Maryland Department of Natural Resources

Chesapeake Bay Sediment Distribution - Raster Image

contact: Bob Conkwright (bob.conkwright@maryland.gov)

     You can save this image to your computer and print it. Place you mouse over the image and RIGHT-CLICK you mouse button. A small menu will pop up by you mouse. Select "Save image as.." (Netscape) or "Save picture as" (IE) and save the image to a file on your computer. You can then open the image in a graphics program such as Paint Shop Pro, Photo Shop, Paint, etc., and print the image.

     We also have this map in an interactive format and in Adobe Acrobat PDF format. You need the Autodesk Whip! plugin for Netscape or Internet Explorer (Windows 95, 98 and NT only). For more information, see the Interactive Map pages.

Click an icon to obtain this map in other formats:
Chesapeak Bay Sediment Distribution Map


 

Adobe Acrobat PDF Document
Adobe PDF
Interactive Map, requires a plugin
Interactive Data
Download ASCII Data
ASCII Data
Download ASCII Data
ESRI Shape file
Explanation of Sediment Distribution Map

    Based on the proportions of sand-, silt- and clay-sized particles, bottom sediments were classified according to Shepard's diagram (see map legend below). Shepard's diagram is an example of a ternary diagram - a device for graphing a three-component system summing to 100%. In this case, the components are the percentages of sand, silt, and clay comprising a sediment sample. Each sediment sample plots as a point within or along the sides of the diagram, depending on its specific grain size composition. A sample consisting entirely of one of the components, 100% sand, for example, falls at the same-named apex. A sediment entirely lacking in one of the components falls along the side of the triangle opposite that apex. The rest fall somewhere in between.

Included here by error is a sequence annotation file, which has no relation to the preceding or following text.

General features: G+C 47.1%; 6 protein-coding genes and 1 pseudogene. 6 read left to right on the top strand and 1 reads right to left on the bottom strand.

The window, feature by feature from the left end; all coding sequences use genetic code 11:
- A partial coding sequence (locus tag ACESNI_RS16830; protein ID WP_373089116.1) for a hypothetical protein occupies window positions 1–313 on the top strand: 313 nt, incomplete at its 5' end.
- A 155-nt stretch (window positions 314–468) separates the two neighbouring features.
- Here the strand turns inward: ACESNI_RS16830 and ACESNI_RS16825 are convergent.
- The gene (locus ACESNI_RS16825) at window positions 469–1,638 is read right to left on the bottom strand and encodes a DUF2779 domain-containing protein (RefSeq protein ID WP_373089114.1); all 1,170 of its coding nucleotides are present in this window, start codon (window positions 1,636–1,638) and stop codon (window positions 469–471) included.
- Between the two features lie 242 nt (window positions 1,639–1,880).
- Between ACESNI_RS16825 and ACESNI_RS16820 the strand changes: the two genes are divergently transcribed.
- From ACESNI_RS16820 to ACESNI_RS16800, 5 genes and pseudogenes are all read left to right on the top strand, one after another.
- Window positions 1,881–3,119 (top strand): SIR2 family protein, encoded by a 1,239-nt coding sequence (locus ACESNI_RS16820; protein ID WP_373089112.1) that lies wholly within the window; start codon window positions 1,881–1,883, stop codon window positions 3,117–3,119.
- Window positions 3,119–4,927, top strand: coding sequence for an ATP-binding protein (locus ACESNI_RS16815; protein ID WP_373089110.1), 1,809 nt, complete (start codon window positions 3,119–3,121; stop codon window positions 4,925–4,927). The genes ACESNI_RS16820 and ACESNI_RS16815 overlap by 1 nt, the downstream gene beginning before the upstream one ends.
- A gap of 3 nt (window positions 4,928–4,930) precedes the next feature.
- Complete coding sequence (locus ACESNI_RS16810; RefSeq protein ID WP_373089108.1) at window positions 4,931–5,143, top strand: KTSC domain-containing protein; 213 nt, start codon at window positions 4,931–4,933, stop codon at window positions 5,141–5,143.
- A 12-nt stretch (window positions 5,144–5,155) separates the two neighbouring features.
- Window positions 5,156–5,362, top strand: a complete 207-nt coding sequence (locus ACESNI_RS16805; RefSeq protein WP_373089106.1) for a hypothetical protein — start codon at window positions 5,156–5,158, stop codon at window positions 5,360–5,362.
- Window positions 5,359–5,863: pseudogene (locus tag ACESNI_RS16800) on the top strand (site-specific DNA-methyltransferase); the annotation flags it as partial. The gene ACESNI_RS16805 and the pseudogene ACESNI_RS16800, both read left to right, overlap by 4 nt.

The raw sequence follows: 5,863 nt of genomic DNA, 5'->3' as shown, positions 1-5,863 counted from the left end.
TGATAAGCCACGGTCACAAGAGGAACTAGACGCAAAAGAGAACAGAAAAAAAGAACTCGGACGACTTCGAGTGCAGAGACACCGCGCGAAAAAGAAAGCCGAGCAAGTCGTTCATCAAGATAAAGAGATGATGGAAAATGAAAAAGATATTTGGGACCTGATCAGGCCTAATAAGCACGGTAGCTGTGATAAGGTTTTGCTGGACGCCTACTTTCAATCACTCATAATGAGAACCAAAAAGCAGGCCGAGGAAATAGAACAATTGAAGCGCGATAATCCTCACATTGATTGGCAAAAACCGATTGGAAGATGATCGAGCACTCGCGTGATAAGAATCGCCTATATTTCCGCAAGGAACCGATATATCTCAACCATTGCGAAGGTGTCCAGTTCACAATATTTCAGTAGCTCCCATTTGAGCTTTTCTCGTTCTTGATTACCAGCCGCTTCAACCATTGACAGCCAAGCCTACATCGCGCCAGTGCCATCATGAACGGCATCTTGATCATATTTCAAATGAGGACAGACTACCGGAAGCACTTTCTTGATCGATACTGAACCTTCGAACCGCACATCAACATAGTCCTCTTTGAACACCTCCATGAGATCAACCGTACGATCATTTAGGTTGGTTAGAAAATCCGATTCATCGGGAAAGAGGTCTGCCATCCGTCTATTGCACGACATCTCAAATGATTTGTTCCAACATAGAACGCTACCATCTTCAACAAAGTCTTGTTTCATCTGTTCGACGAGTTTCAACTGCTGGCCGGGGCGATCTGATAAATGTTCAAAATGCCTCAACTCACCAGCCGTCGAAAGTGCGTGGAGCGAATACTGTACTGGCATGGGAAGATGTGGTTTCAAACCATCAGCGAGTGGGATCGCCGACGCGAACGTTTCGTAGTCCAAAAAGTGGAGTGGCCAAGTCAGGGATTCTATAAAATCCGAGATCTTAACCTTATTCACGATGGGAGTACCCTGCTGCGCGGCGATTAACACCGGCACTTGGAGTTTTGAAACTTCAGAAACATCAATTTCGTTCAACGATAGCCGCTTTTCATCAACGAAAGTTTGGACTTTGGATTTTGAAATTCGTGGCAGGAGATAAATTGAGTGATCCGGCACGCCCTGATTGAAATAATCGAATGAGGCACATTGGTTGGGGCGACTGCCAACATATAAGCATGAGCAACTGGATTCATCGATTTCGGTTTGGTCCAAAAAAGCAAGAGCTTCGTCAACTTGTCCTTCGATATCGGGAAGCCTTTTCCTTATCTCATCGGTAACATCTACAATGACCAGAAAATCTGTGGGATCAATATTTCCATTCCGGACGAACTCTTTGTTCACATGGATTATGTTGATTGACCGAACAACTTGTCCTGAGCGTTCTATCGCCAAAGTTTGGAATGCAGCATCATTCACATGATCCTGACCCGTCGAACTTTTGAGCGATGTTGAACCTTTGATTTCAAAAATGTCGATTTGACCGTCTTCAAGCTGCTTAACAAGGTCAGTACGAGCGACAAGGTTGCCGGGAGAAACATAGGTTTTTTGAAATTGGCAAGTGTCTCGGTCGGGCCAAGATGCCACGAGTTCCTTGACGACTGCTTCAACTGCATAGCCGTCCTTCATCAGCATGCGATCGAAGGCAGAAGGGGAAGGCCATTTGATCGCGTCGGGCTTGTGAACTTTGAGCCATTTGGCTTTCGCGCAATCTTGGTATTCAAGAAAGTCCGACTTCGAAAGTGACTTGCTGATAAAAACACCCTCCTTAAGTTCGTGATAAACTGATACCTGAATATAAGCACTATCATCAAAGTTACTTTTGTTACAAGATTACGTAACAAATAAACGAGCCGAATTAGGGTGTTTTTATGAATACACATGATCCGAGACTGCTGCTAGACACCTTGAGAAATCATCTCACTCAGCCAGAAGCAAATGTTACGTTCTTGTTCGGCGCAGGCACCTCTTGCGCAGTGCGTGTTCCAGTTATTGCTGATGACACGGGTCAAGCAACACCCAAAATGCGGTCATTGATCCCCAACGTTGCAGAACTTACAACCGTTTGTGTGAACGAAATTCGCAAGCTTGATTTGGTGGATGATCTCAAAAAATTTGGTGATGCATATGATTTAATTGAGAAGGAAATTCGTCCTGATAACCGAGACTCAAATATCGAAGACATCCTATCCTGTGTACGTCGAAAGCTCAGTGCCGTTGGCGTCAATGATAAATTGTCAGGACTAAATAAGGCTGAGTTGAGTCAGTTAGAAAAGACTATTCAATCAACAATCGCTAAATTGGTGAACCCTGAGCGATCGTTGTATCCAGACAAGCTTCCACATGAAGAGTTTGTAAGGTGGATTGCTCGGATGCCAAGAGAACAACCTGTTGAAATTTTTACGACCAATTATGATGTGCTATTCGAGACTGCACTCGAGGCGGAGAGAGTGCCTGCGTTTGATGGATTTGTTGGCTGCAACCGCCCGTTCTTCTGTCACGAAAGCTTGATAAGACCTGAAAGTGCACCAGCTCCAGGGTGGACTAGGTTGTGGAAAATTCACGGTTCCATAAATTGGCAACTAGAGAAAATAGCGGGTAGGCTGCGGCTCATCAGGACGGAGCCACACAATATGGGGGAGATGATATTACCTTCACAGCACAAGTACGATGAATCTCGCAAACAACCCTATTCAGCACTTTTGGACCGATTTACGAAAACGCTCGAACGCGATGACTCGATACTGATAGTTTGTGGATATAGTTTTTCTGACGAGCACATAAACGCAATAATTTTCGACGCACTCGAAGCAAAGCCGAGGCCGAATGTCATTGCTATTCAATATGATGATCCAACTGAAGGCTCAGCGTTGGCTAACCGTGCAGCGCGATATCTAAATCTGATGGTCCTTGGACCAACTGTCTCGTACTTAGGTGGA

To classify sediment samples, Shepard (1954) divided a ternary diagram into ten classes. Shepard's diagram follows the conventions of all ternary diagrams. For example, Shepard's "Clays" contain at least 75% clay-sized particles. "Silty Sands" and "Sandy Silts" contain no more than 20% clay-sized particles, and "Sand-Silt-Clays" contain at least 20% of each of the three components. The exact boundaries of each of the ten classes are described in the metadata for the data set used to compile the sediment distribution map.

Map Legend
(Shepard Diagram)

Reference
     Shepard, F.P., 1954, Nomenclature based on sand-silt-clay ratios: Journal of Sedimentary Petrology, v. 24, p. 151-158

Examples of how to interpret the Shepard diagram


Return to previous page | Go to the CG Home Page
Next Page Jump to C&EG Home Page Return